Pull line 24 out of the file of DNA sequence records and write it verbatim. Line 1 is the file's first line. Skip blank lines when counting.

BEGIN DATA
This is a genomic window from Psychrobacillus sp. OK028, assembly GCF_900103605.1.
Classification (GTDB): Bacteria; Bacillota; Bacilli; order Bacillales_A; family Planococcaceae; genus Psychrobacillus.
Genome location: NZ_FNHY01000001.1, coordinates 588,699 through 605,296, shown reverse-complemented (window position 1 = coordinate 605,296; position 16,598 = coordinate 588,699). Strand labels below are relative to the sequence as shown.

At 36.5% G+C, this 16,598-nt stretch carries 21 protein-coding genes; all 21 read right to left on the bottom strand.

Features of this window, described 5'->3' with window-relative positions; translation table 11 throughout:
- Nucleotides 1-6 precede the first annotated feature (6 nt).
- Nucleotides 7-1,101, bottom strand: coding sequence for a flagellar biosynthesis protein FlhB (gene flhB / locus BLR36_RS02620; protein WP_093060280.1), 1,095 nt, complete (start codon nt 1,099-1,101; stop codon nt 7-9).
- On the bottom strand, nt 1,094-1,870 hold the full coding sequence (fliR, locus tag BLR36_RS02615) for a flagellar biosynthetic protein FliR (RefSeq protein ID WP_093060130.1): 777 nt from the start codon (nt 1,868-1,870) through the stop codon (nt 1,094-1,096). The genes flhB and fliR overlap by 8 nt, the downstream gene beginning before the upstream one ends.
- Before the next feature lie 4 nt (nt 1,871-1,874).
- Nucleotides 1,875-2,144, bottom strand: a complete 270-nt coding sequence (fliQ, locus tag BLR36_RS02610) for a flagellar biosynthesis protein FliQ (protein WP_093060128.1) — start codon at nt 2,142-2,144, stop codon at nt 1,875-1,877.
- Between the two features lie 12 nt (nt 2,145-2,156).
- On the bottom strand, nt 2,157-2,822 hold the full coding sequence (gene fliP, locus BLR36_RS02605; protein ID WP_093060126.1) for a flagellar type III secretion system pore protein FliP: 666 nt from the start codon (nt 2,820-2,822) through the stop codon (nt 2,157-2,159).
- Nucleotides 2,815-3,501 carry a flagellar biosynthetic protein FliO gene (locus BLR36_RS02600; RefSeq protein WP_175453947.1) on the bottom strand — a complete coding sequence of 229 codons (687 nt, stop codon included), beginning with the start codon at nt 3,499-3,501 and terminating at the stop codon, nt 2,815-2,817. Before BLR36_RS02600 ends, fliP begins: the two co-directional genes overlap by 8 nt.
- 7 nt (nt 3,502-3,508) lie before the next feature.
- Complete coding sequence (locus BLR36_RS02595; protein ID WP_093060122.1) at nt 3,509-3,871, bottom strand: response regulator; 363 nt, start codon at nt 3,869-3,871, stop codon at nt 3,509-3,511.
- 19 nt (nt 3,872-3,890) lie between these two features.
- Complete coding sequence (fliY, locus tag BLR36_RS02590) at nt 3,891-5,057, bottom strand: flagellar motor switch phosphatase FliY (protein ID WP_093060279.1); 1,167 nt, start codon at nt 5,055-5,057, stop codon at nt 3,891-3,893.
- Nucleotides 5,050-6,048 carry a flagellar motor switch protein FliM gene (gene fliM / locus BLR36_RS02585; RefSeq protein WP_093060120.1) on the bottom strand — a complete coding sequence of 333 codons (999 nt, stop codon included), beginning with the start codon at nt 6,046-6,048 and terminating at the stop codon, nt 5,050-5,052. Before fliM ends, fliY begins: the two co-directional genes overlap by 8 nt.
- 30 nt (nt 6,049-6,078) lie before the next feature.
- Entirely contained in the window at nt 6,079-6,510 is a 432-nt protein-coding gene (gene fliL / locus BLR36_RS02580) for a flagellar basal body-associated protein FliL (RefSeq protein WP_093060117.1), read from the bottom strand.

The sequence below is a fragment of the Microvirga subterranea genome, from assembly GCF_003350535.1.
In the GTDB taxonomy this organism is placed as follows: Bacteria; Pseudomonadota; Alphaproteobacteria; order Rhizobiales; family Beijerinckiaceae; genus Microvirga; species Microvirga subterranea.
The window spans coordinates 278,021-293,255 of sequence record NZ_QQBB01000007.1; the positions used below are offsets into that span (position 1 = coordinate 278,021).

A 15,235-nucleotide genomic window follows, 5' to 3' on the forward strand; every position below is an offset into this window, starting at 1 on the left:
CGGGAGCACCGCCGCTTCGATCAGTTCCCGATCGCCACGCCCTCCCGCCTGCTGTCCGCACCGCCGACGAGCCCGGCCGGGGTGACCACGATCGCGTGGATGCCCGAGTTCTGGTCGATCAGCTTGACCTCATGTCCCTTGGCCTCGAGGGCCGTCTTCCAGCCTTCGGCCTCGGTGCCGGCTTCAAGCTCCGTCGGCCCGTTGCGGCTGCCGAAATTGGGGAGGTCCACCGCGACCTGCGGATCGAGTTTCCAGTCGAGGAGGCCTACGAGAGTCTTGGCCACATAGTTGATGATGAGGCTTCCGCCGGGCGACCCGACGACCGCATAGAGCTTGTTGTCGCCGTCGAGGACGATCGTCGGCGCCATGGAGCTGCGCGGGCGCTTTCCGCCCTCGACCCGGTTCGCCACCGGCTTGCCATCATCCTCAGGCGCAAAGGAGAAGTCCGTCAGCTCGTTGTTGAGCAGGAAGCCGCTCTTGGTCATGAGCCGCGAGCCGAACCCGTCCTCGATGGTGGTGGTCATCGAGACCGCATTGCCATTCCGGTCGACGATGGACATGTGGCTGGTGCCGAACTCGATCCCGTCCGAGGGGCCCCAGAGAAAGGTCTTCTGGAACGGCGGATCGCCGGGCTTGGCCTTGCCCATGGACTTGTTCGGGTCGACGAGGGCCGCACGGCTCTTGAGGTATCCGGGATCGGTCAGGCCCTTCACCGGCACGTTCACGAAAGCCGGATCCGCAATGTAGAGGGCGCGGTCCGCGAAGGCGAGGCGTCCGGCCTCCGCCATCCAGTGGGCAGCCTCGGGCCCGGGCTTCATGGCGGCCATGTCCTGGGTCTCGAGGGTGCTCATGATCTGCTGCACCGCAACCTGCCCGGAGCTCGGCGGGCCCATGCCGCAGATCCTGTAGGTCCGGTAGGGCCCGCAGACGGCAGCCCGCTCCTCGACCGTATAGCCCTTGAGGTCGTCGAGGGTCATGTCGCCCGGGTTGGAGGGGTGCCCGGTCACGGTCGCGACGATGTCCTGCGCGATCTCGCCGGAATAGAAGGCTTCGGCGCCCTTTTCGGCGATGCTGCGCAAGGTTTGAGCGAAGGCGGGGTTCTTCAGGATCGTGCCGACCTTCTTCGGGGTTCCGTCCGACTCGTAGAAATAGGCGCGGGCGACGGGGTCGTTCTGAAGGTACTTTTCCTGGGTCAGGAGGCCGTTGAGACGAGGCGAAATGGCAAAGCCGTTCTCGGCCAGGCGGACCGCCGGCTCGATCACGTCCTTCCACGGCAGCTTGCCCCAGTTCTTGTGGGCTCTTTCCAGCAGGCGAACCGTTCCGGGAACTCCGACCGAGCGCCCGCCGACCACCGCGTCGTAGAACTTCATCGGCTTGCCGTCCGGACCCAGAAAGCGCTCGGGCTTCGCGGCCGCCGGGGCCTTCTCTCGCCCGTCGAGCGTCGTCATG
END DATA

A 15,235-nucleotide genomic window follows, 5' to 3' on the forward strand; every position below is an offset into this window, starting at 1 on the left: